Woman Named Chief Has Now Fled Her Home in Kenya
The first female Somali district chief in Northeastern Kenya has fled her district in fear. Male elders outraged by the idea of a woman presuming to political leadership threw stones at her and made life unbearable. It’s dangerous where she is now too.
Before she sought refuge two months ago at the compound of her provincial district commissioner, Amina Muhumed Sirat tried to carry out her duties as the first district chief of Meri, in the northeastern part of Kenya.
She would wake up before 6 a.m. to tend to household chores. Then the 29-year-old Somali would don her uniform and get to the office by 8 a.m., where she would help members of her district resolve disputes involving family, business and land matters. Some days she would officiate at a public function.
But two months ago–10 months after her appointment in July 2009–she gave up and fled the persistent hostilities of the male elders in her community; men who had known her all her life. They would throw stones at her when she tried to walk along the street or carry out an official function.
The district commissioner’s compound–300 kilometers away–became the temporary refuge for herself, her husband and their young son. She does not even dare visit the division she is supposed to administer.
Sirat’s province in Northeastern Kenya, one of the country’s seven administrative regions, is dominated by ethnic Somalis who are Muslim.
In this community, Sirat says, most men think women’s place is in the kitchen, not political office.
The Habasweini division where she has sought refuge is also a threatening place for her.
At Habasweini–where Sirat says she does nothing but try to keep safe–her life has been threatened twice. Once her house was invaded and everything inside destroyed.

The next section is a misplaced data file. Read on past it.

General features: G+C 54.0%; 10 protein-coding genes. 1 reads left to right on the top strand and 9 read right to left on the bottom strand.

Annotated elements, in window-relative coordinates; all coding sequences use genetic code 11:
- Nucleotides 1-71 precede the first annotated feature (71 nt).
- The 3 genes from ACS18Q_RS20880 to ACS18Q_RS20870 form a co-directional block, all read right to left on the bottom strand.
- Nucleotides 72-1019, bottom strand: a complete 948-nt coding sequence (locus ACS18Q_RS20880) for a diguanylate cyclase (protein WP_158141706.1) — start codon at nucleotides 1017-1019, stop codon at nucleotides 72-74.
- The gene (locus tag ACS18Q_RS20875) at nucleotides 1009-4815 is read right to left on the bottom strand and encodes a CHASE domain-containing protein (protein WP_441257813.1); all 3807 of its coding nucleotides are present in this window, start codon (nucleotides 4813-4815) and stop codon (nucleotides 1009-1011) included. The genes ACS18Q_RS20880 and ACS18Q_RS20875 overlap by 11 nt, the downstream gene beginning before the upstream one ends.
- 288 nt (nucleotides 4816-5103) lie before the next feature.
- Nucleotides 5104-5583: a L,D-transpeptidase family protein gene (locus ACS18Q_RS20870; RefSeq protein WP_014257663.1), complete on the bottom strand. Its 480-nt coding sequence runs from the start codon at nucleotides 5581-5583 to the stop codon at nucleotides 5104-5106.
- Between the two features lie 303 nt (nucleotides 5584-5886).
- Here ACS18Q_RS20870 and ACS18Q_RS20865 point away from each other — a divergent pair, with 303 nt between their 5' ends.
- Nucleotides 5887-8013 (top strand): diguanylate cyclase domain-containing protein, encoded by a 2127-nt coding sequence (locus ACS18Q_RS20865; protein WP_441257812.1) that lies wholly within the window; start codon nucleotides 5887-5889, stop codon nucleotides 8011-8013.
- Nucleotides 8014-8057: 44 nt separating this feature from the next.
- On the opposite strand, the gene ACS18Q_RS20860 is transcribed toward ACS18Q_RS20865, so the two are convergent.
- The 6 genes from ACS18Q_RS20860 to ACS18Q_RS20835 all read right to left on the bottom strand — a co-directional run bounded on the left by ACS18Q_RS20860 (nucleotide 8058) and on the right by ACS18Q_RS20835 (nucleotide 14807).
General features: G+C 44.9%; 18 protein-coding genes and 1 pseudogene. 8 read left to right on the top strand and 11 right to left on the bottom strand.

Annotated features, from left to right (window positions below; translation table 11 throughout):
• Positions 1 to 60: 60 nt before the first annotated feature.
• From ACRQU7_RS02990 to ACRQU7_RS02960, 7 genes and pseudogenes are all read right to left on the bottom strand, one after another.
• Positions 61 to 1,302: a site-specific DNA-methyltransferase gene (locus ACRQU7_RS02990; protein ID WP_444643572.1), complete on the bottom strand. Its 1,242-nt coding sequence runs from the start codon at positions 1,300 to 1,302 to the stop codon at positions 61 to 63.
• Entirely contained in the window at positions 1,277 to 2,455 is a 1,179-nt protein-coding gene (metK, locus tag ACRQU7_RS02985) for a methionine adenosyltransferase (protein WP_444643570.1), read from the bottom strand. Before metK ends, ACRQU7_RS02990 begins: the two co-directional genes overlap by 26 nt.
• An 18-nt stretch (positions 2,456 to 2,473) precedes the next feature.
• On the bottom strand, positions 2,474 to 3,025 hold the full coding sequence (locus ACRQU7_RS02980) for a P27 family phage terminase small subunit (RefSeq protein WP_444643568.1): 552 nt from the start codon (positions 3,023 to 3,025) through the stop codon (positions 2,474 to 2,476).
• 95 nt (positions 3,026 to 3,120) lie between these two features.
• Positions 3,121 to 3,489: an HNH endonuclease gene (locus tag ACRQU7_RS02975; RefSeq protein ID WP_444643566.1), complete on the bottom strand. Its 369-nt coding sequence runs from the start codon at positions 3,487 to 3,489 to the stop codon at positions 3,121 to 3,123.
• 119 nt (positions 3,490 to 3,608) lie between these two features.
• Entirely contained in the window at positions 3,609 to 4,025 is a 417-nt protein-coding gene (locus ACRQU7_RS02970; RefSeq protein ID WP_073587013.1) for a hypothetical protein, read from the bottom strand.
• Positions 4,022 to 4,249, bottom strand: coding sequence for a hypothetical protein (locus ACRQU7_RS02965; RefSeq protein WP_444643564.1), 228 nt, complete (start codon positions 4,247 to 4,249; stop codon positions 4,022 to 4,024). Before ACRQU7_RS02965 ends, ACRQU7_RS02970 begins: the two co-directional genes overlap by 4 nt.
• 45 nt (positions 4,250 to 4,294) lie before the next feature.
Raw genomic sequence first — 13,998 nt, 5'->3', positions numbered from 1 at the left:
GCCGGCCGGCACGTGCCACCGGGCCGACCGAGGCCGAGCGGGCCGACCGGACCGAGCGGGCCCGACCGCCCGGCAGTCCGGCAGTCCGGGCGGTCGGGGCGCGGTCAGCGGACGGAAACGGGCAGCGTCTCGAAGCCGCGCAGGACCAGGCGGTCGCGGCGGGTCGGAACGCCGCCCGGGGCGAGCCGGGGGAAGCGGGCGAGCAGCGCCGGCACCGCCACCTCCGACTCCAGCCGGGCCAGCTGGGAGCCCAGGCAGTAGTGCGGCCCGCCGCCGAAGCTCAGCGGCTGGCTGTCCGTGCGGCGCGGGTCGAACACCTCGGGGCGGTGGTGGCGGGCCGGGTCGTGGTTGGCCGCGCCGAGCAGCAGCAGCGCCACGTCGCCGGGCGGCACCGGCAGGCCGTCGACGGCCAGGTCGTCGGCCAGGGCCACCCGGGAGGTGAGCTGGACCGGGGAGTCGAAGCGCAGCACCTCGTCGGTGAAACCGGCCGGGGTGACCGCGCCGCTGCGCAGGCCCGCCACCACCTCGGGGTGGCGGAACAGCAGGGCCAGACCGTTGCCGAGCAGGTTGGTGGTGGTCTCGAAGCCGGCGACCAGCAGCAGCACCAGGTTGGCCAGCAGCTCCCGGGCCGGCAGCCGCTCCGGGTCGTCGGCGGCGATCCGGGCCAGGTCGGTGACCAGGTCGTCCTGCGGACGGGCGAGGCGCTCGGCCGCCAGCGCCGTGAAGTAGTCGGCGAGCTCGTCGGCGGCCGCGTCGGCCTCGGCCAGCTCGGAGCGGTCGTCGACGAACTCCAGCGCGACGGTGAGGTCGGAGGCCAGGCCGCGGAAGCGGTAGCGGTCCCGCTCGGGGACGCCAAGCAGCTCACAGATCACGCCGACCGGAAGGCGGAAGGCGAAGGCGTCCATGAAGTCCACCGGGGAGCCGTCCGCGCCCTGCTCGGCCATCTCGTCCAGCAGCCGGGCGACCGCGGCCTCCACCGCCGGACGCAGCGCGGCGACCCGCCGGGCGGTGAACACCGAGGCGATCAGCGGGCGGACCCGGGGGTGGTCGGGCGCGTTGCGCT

District Commissioner Gabriel Ochuda, 46, says it is still a taboo among the Somalis for a woman to lead. But he says he is doing what he can to change that.
He says he has been engaging the hostile elders of Sirat’s community and trying to persuade them to accept her as their chief. He said she is very qualified to do the job.
Abdi Noor Abdi, an elder in Sirat’s Meri district, says women in leadership positions goes against Islamic teachings.
“For a man it’s different because there is no time that we are going to take maternal leave. Whereas for women they have to and they have a lot of responsibilities at home,” he said.
Sirat graduated with a diploma in community development from the University of Nairobi in 2007.
For some the degree represents a ticket to well-paying jobs in government or the private sector.
But Sirat says she wanted to give back to her community of about 30,000 people. She opted to join the provincial administration. Having grown up there, she thought she understood the problems of the people and she wanted to make a difference.
She landed the chief’s job after a competitive interview conducted by provincial administrators.
She says her parents, who encourage her to succeed, have also been estranged from their friends.
“Despite being happy for Sirat’s achievement, I’m scared for her life. I want her to live a normal life but she can’t do that as long as she remains a chief,” her father said.
He says that according to Somali culture, a woman is not supposed to hold any public office, but that some aspects of his culture are outdated.
Even though she is not on any active duty, Sirat dresses in her official khaki uniform– a long skirt and black headscarf with a beret on top.
“I’m decently dressed, I don’t wear tight skirts and I do cover my hair,” Sirat said. “And I still do my wifely duties, getting home early to take care of my son and my husband.”
Part of a longer article at http://www.womensenews.org/story/traditions/100723/kenyan-named-chief-now-has-fled-her-home where you can also add a comment